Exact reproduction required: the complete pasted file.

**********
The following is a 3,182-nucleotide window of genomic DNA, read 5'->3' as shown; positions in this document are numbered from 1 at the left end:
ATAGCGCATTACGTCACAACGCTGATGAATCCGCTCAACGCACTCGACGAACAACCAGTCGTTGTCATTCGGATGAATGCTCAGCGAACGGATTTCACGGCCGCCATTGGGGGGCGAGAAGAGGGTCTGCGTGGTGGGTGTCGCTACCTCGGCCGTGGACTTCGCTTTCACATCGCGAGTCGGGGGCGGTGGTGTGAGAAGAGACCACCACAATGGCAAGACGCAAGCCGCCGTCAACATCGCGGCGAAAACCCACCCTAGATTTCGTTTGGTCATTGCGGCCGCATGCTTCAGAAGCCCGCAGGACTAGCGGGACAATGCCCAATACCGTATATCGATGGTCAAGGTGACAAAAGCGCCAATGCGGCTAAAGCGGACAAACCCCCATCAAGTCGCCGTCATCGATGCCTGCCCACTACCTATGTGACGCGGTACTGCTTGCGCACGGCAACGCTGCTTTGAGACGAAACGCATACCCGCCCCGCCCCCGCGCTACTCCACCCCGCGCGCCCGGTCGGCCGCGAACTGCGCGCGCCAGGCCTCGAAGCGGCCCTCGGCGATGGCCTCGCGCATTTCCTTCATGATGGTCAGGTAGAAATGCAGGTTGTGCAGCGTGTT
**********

The following is a 3,182-nucleotide window of genomic DNA, read 5'->3' as shown; positions in this document are numbered from 1 at the left end:
ATAGCGCATTACGTCACAACGCTGATGAATCCGCTCAACGCACTCGACGAACAACCAGTCGTTGTCATTCGGATGAATGCTCAGCGAACGGATTTCACGGCCGCCATTGGGGGGCGAGAAGAGGGTCTGCGTGGTGGGTGTCGCTACCTCGGCCGTGGACTTCGCTTTCACATCGCGAGTCGGGGGCGGTGGTGTGAGAAGAGACCACCACAATGGCAAGACGCAAGCCGCCGTCAACATCGCGGCGAAAACCCACCCTAGATTTCGTTTGGTCATTGCGGCCGCATGCTTCAGAAGCCCGCAGGACTAGCGGGACAATGCCCAATACCGTATATCGATGGTCAAGGTGACAAAAGCGCCAATGCGGCTAAAGCGGACAAACCCCCATCAAGTCGCCGTCATCGATGCCTGCCCACTACCTATGTGACGCGGTACTGCTTGCGCACGGCAACGCTGCTTTGAGACGAAACGCATACCCGCCCCGCCCCCGCGCTACTCCACCCCGCGCGCCCGGTCGGCCGCGAACTGCGCGCGCCAGGCCTCGAAGCGGCCCTCGGCGATGGCCTCGCGCATTTCCTTCATGATGGTCAGGTAGAAATGCAGGTTGTGCAGCGTGTT